Stress – A Cause And A Consequence Of Vision Loss


Recent clinical trials and analyses have revealed that stress is not only a consequence but also a cause of vision loss as well. This discovery has led experts to suggest that clinicians must not add any more stress to their eye patients. Instead, they can help them find ways to reduce their anxiety and worry so that their vision is restored or alleviated. Ultimately, long periods of stress may result in a gamut of eye conditions or the worsening of the patient’s existing eye conditions.


Stress And Eyesight


“Some stress is unavoidable but if you can keep perspective then it can be a whole lot easier.” Gretchen Flores, MA LPC LCPC said. When an individual’s eyesight is lost, he will most likely experience stress from too much anxiety or worrying about his situation. For others, in more extreme conditions, the individual may present with depression or anti-social behaviors. This is the natural course of stress – that it is a consequence of an unpleasant experience. But what if the reverse happens? Is it possible? Can stress result in vision loss? The EPMA Journal recently published an article supporting this claim.


In the article, a group of psychologists explains how continuous stress can lead to vascular and sympathetic reactions in the nervous system due to the heightened levels of the hormone cortisol. Eventually, this will progress to affect the eyes and the brain, leading to eye conditions like optic neuropathy and glaucoma and, consequently, vision loss.


Stress As A Cause Of Eye Problems


“Long-term stress is linked to weight problems and cardiovascular issues,” says Jessica Harris, LCPC, LPC. But that is not all. Other studies and clinical trials have also come to conclude that indeed, stress does not only result in vision loss, but it also exacerbates an individual’s eye condition as well. Thus, it is not only a consequence but can also be an important cause of vision abnormalities that may result in macular degeneration, optic neuropathy, glaucoma, and diabetic retinopathy.


Ways To Help Restore Vision


  • Reducing the causes of stress through exercise can certainly help. Some patients have communicated with their ophthalmologists that there were lesser strain and pain in their eyes after doing a series of light exercises that helped them relax after the sessions. Other strategies, including meditation, massage, relaxation techniques, and psychological counseling, have also proven to improve eye health in many patients. All these should be used preventively and in conjunction with medications.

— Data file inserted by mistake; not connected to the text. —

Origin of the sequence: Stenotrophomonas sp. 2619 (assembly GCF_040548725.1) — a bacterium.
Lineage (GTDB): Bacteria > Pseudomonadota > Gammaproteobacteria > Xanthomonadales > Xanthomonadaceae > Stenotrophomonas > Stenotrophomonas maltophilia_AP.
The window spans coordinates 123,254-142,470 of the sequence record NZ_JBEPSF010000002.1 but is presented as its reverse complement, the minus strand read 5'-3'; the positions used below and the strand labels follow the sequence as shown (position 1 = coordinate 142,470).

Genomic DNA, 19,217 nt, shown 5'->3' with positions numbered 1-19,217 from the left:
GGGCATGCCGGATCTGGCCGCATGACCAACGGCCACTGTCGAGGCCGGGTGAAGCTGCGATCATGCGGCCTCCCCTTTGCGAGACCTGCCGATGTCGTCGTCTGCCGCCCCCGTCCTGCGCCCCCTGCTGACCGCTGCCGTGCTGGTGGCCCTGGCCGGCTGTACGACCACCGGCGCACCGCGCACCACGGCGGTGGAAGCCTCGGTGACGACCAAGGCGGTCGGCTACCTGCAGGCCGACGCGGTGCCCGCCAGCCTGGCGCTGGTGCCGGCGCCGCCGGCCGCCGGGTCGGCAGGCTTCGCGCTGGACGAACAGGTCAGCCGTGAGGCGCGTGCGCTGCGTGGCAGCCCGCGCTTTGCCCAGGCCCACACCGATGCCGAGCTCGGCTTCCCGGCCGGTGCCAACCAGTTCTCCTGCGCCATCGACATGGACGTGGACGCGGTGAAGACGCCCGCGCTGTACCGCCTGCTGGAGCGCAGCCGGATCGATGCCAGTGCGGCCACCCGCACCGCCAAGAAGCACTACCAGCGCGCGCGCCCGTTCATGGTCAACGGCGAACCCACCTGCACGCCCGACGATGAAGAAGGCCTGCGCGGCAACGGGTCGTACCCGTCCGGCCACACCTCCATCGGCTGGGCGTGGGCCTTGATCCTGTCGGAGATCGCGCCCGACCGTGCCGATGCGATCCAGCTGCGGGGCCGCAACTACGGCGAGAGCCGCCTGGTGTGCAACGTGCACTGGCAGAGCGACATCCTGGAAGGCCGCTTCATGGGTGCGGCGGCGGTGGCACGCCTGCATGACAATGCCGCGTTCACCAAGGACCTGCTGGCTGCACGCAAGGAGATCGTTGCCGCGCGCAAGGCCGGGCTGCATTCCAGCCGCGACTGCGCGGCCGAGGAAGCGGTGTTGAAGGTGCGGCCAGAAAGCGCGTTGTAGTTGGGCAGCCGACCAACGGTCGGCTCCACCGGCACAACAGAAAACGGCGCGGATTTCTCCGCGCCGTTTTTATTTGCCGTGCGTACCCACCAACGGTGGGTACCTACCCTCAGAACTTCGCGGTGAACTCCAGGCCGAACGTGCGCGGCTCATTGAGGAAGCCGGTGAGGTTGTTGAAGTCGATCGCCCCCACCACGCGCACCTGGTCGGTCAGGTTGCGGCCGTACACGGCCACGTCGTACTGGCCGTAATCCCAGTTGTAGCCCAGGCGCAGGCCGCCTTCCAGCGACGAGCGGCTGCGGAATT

• Eye doctors are encouraged to instill optimism and positivity in their patients while they are consulting with them and providing them as much information that they need to be aware of their condition. Ophthalmologists from across the world agree to this suggestion, stating that the attitude and the approach of the consulting physician are critical in the improvement of the patient’s vision problem. A lot of doctors quickly conclude and inform their patients that they have a poor prognosis and that they only have to wait until they finally lose their vision soon.

“Neuroscientists have found that brain structure is altered by chronic exposure to the stress hormone cortisol, which can be a major contributing factor to anxiety and depression. Feelings of calm arise from time away from work and relieve stress, which allows the body and mind to heal in ways that it couldn’t if it were still under pressure.” –Shannon Torberg, PsyD, LP

Researchers, clinicians, and doctors admit that there should be more studies that need to be done to evaluate the efficiency of the specific stress reduction techniques that will help alleviate patients’ eye conditions or prevent complete vision loss if possible. About psychosomatic ophthalmology, more clinical trials are necessary to present a strong foundation in this field.



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